By Haley Evans
LEXINGTON, Ky. (Oct. 22, 2021) — Four University of Kentucky faculty members have been named Southeastern Conference Academic Leadership Development Program Fellows during the 2021-22 academic year. They represent the 13th cohort of SEC ALDP Fellows.
Established in 2008-09, the program seeks to identify, prepare and advance academic leaders for roles within SEC institutions and beyond. Main features of the program include a university-level development program designed by each institution for its own fellows and two SEC-wide three-day workshops held on specified campuses for all program participants.
Due to the ongoing COVID-19 pandemic, members of cohort 13 will participate in virtual sessions and in-person workshops. The University of Georgia hosted a virtual program launch last week, and the University of South Carolina is scheduled to host an in-person workshop in February. In addition, the fellows will participate in a summer virtual session and a second workshop at the University of Georgia next fall.
In addition to the events planned by SEC member schools, the UK fellows have opportunities to engage in small-group conversations with select members of UK’s administrative leaders, as well as other state leaders in higher education, including Aaron Thompson, president of the Kentucky Council on Postsecondary Education.
The four 2021-21 SEC ALDP Fellows from UK are:
- DeShana G. Collett, vice chair of the University Senate Council, course director for clinical methods and patient evaluation management and professor of physician assistant studies in the College of Health Sciences.
- Sarah Lyon, associate dean of faculty in the College of Arts & Sciences and a professor of anthropology.
- Carrie B. Oser, associate director of the Center for Health Equity Transformation, associate director of the Substance Use Priority Research Area within the Office of the Vice President for Research and professor of sociology in the College of Arts and Sciences.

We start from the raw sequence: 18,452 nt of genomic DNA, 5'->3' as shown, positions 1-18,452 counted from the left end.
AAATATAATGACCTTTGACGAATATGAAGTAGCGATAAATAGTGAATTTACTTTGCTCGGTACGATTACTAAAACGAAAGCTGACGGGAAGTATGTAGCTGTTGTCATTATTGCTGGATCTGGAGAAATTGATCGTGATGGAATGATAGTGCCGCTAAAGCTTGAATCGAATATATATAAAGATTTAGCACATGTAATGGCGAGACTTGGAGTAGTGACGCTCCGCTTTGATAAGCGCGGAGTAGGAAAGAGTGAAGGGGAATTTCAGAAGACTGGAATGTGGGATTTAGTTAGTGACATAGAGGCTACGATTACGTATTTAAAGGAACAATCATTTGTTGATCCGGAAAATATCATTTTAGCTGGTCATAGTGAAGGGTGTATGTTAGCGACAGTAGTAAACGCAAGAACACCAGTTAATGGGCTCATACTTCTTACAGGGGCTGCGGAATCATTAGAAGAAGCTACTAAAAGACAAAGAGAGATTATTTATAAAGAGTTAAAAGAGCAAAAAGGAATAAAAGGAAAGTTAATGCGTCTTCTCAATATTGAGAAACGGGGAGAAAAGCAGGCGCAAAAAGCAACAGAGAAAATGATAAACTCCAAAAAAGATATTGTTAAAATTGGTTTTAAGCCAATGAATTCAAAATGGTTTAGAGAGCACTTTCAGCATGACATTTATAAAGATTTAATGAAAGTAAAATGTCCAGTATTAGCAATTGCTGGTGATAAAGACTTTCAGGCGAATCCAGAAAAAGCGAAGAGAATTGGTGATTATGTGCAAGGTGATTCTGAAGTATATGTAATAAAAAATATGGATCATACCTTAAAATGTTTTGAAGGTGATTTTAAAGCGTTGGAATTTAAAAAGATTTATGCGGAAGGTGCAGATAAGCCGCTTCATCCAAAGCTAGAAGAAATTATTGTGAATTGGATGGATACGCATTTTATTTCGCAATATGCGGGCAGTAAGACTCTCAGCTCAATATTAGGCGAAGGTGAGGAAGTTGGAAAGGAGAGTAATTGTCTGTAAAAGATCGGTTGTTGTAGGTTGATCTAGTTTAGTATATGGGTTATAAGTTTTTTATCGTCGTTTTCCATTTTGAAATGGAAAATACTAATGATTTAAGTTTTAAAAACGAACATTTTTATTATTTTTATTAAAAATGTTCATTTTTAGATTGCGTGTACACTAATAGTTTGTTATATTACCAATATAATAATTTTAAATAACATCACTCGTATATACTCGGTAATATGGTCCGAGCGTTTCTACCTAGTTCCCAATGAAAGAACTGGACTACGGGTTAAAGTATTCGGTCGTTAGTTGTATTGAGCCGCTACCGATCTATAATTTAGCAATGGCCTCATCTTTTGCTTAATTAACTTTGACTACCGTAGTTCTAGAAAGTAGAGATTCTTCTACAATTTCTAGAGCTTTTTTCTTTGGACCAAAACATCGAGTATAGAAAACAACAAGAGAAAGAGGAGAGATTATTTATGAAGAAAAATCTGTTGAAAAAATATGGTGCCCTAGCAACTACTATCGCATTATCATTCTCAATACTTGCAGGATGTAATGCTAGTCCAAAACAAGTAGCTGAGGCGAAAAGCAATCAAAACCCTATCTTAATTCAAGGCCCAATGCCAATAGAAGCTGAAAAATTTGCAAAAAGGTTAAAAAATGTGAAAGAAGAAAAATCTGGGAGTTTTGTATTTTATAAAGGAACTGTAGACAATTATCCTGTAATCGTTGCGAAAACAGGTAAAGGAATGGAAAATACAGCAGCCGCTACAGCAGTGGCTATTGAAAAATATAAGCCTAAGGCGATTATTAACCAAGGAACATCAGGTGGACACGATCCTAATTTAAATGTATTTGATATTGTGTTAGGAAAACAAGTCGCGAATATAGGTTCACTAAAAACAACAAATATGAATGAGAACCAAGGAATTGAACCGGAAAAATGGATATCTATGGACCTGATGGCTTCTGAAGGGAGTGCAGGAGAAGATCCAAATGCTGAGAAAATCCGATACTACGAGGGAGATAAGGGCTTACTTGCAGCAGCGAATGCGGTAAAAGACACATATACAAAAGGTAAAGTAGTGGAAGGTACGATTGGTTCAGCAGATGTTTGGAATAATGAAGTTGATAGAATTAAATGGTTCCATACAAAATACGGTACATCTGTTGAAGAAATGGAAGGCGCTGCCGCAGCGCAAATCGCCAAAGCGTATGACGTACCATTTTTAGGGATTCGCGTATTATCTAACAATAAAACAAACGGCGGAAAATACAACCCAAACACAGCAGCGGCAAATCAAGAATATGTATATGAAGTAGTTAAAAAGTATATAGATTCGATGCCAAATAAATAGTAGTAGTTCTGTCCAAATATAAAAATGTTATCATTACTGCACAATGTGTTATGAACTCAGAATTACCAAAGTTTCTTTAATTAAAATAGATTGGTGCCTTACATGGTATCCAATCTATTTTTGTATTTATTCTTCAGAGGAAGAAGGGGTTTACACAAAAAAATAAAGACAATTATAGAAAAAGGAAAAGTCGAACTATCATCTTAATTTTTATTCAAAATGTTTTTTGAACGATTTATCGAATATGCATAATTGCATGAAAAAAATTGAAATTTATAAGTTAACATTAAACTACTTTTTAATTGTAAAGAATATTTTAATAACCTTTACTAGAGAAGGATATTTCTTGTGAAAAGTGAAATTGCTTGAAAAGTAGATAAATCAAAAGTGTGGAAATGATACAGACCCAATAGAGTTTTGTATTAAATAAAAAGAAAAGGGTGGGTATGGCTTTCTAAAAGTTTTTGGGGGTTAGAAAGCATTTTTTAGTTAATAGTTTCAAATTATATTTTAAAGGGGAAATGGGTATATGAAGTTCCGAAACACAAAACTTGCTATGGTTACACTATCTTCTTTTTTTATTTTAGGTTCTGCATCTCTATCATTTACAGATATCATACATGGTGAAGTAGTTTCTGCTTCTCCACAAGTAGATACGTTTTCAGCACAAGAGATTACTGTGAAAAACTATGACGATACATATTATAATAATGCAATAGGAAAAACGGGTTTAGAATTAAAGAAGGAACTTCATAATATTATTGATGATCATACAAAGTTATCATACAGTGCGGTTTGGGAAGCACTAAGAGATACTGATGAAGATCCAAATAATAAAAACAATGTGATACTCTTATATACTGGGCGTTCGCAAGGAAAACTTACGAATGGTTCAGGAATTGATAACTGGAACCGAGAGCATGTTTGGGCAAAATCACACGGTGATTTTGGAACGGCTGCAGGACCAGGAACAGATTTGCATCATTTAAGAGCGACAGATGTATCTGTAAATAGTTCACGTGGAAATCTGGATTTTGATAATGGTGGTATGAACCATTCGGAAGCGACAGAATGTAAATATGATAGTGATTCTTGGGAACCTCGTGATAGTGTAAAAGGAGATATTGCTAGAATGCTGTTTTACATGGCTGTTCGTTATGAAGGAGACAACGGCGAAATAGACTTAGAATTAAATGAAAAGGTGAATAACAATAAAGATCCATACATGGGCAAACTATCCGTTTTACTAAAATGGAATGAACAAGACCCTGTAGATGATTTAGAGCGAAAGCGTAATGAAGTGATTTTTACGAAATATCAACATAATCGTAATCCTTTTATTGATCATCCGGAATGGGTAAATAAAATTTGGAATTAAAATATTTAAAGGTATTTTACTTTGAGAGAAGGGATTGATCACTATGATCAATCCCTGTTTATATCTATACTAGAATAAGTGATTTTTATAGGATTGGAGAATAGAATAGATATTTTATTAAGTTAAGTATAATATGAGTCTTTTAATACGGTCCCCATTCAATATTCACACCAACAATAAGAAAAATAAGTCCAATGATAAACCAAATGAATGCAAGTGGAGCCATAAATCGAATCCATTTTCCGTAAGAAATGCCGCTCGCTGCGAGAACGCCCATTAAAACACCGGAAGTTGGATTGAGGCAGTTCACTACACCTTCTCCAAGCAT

- Kenneth M. Tyler, associate dean of inclusion and internationalization in the College of Education and professor and chair of the Department of Educational, School and Counseling Psychology.
G.T. Lineberry, UK associate provost for faculty advancement, has served as UK’s program liaison since 2012. He is responsible for overseeing the program for UK participants.
“Since the ALDP inception, we have had 46 UK faculty participate in the program,” Lineberry said. “Many have gone on to serve in leadership roles here at UK and elsewhere. By my count, at least 16 of the former fellows are, or already have been, deans or interim deans, associate or vice provosts, vice presidents and/or provosts.”
"To be selected for the SEC Academic Leadership Development Program is both an investment by the home university in the person and a recognition of his or her academic leadership potential,” said Torie A. Johnson, SEC associate commissioner for academic relations. “The fellows in cohort 13 bring a wealth of experience and expertise to a unique time in the operation of the SEC Academic Leadership Development Program.”
A full list of the 2021-22 SEC ALDP Fellows can be found on the SECU website.
The University of Kentucky is increasingly the first choice for students, faculty and staff to pursue their passions and their professional goals. In the last two years, Forbes has named UK among the best employers for diversity, and INSIGHT into Diversity recognized us as a Diversity Champion four years running. UK is ranked among the top 30 campuses in the nation for LGBTQ* inclusion and safety. UK has been judged a “Great College to Work for" three years in a row, and UK is among only 22 universities in the country on Forbes' list of "America's Best Employers." We are ranked among the top 10 percent of public institutions for research expenditures — a tangible symbol of our breadth and depth as a university focused on discovery that changes lives and communities. And our patients know and appreciate the fact that UK HealthCare has been named the state’s top hospital for five straight years. Accolades and honors are great. But they are more important for what they represent: the idea that creating a community of belonging and commitment to excellence is how we honor our mission to be not simply the University of Kentucky, but the University for Kentucky.